But what about the next wave of science? At least for one company, it started back in 1983 at the University of Calgary. Three lab researchers discovered a virus that was able to kill cancer cells that had a particular pathway activated. They watched in amazement: The virus infected malignant tumors, replicated itself, and killed carcinogenic cells—and didn't stop killing until the cancer was gone.
Thompson could hardly refuse. He found the science impressive; the animal models, impeccable. Thompson also says the research reached him at a susceptible time in his life: In the span of 180 days, his mother and favorite uncle had died of cancer, and he had undergone major surgery to remove a melanoma from his leg. In 1999, Thompson formed Oncolytics Biotech based on the idea that it could turn this virus, called the reovirus, into a drug.
Thompson confesses that the science behind the virus (branded Reolysin) may seem "wonky," and indeed, for many in the industry, the concept of Oncolytics' therapy is hard to grasp. After all, researchers have become familiar with the complex engineering of adenoviruses and other vectors to carry a specific tumor-fighting gene—but many had never considered releasing the virus to attack cancer cells on its own.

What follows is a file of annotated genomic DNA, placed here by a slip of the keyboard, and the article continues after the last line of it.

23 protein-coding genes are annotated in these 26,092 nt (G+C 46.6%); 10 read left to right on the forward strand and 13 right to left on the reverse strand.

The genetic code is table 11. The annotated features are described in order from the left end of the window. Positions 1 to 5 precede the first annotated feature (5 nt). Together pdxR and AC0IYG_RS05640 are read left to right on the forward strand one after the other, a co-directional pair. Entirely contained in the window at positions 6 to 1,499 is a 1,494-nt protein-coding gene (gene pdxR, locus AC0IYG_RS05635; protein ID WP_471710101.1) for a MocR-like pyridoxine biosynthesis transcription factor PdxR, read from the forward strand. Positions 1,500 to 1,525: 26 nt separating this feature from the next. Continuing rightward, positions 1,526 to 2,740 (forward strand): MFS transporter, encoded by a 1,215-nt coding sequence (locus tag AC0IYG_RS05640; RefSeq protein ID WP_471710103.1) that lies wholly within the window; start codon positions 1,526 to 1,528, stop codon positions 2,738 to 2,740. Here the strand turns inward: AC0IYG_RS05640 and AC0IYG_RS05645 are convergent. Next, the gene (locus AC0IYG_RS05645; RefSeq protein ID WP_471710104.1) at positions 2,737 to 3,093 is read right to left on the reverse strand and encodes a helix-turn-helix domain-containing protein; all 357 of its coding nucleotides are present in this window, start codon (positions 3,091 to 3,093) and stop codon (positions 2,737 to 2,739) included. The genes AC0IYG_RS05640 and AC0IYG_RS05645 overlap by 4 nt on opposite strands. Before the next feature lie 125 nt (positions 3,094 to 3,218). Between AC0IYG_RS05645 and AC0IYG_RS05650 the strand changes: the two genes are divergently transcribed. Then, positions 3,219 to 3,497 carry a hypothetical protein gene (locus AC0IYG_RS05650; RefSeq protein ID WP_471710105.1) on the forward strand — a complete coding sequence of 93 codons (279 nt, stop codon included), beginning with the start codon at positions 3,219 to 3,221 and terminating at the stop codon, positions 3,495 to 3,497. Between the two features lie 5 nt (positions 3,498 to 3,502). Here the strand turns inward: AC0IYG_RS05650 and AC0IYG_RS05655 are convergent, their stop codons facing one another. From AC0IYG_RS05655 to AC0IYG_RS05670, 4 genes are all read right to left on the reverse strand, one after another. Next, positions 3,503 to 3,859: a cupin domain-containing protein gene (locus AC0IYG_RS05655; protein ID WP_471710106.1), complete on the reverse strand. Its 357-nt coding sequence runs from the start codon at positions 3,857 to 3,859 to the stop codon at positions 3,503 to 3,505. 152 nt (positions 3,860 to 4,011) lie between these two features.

Here, Brad Thompson talks to Pharm Exec about how the company got its start, and the virus that he thinks will change cancer care forever.
Where did the idea of using viruses to treat cancer originate?
It's an area of interest now, so there's a lot of dispute about who exactly discovered this. Of course, when something works, everybody then lays claim—success has many mothers, failure is an orphan.